After watching this video, you will be able to explain what position is, why it is a vector, and interpret position-time graphs. A short quiz will follow.
2. Speed and Velocity: Concepts and Formulas
Did you know that an object's speed and velocity may not be the same? This lesson describes the concepts of speed and velocity relating to objects in motion. We'll look at a specific example to help learn how to calculate both speed and velocity.
3. Distance, Time & Average Speed: Practice Problems
After watching this video, you will be able to explain what distance is, explain how it relates to change in position, and calculate the average speed in various situations. A short quiz will follow.
4. Graphing Position & Speed vs Time: Practice Problems
After watching this video, you should be able to explain what position and speed are. You should also be able to plot position vs. time and speed vs. time graphs. A short quiz will follow.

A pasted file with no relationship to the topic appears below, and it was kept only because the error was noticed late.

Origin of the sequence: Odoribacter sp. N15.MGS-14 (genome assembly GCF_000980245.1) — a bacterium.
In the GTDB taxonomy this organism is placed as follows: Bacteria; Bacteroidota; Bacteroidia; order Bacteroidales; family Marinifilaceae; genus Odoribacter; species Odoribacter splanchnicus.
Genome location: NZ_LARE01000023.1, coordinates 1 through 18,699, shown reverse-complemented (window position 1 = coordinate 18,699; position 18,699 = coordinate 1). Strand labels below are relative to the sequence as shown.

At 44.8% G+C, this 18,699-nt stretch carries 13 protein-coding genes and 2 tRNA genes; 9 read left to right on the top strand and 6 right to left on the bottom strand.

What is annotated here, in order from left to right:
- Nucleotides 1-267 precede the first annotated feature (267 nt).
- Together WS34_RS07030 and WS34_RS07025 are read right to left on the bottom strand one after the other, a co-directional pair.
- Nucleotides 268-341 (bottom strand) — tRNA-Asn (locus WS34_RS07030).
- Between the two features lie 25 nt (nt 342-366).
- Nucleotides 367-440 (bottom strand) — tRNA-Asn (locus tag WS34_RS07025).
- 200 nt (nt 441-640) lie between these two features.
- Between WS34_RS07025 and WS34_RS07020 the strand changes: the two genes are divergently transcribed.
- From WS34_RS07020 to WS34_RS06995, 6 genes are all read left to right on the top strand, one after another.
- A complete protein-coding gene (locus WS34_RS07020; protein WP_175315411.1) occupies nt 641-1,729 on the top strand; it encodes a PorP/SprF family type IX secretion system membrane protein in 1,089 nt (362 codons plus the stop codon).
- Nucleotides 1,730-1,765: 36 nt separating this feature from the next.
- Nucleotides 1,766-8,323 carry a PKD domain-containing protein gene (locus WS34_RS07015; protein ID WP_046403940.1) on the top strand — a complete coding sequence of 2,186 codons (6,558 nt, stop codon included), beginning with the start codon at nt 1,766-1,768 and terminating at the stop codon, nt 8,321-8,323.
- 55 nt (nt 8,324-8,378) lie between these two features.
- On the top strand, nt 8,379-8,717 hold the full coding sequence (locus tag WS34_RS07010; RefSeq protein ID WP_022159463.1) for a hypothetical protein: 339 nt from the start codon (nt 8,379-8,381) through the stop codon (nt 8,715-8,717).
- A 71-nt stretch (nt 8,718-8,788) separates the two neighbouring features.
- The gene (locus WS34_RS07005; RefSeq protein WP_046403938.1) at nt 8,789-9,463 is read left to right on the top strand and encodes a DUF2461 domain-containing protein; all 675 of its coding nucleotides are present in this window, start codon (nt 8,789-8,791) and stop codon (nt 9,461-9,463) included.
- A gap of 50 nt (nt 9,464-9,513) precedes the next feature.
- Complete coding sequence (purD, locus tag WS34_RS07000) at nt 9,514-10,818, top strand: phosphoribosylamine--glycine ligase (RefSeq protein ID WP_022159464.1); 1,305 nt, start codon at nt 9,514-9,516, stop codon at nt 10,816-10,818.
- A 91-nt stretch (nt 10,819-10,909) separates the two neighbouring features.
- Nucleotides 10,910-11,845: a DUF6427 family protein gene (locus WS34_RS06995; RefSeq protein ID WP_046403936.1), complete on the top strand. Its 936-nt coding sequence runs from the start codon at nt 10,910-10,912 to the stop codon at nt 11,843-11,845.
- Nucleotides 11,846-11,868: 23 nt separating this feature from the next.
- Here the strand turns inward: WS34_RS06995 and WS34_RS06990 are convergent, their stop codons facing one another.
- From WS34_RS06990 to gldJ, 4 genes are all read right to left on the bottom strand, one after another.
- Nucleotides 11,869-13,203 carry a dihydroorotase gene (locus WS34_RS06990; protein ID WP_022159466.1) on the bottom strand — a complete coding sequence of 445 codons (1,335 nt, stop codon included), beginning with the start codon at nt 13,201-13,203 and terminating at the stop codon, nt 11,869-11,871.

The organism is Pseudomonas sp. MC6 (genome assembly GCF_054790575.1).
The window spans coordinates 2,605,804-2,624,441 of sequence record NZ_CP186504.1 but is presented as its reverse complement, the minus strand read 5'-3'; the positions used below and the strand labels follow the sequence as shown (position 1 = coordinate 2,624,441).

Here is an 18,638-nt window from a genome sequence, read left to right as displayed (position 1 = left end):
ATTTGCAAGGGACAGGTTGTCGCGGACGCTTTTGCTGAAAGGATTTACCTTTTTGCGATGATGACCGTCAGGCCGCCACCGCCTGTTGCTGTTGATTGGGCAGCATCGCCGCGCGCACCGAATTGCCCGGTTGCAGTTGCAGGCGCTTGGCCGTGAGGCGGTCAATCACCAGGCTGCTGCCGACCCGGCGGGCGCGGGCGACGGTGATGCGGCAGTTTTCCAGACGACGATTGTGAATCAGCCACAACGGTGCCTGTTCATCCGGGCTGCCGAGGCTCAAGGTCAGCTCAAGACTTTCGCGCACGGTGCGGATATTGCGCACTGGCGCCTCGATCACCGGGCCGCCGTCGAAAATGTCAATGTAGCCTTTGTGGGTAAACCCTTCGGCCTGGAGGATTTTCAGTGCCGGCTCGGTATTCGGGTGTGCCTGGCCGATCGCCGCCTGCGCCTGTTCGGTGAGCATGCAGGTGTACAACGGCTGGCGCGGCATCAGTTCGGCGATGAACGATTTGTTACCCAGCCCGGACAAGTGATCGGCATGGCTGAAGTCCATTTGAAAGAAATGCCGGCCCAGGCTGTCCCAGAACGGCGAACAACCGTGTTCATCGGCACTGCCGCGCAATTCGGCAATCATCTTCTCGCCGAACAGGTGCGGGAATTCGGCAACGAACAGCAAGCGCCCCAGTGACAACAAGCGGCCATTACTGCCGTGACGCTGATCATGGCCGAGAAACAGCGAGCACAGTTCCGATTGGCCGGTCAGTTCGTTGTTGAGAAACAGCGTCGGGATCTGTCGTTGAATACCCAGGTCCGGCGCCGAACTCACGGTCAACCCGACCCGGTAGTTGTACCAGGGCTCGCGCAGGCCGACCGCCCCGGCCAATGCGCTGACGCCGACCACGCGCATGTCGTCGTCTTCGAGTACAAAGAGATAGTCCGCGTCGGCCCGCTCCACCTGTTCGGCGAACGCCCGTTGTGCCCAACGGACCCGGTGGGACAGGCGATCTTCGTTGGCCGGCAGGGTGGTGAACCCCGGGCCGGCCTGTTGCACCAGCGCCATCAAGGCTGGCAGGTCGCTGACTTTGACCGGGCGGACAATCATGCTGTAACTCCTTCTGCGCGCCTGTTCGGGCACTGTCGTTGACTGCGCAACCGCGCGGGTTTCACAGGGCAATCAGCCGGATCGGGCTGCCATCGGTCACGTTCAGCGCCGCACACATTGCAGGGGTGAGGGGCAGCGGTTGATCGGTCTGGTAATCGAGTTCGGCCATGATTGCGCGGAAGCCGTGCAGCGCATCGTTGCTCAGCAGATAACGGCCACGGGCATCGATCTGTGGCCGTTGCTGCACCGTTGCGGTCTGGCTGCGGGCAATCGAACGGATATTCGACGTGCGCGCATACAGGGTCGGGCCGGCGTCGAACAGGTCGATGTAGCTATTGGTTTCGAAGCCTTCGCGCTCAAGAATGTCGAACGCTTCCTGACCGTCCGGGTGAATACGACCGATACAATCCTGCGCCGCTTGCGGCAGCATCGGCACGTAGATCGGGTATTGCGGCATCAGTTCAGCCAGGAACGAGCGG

5. Force: Definition and Types
Force is everywhere and it comes in a variety of sizes, directions, and types. In this video lesson, you'll identify force as well the different types of force that objects may experience.
6. Objects with Two or More Forces: Finding the Total Force Result
After watching this video, you will be able to explain what a force is and how it relates to motion, and find the total force result in a variety of force situations. A short quiz will follow.
7. Newton's First Law of Motion: Examples of the Effect of Force on Motion
This lesson describes Newton's first law of motion, also known as the law of inertia. The interaction between force and motion is explained. Several examples are used to discuss the implications of this law on earth and in space.
8. Newton's Second Law of Motion: The Relationship Between Force and Acceleration
This lesson defines Newton's second law of motion. Examples are used to illustrate how unbalanced forces cause objects to accelerate. The examples are used to practice calculating acceleration and force for objects in motion.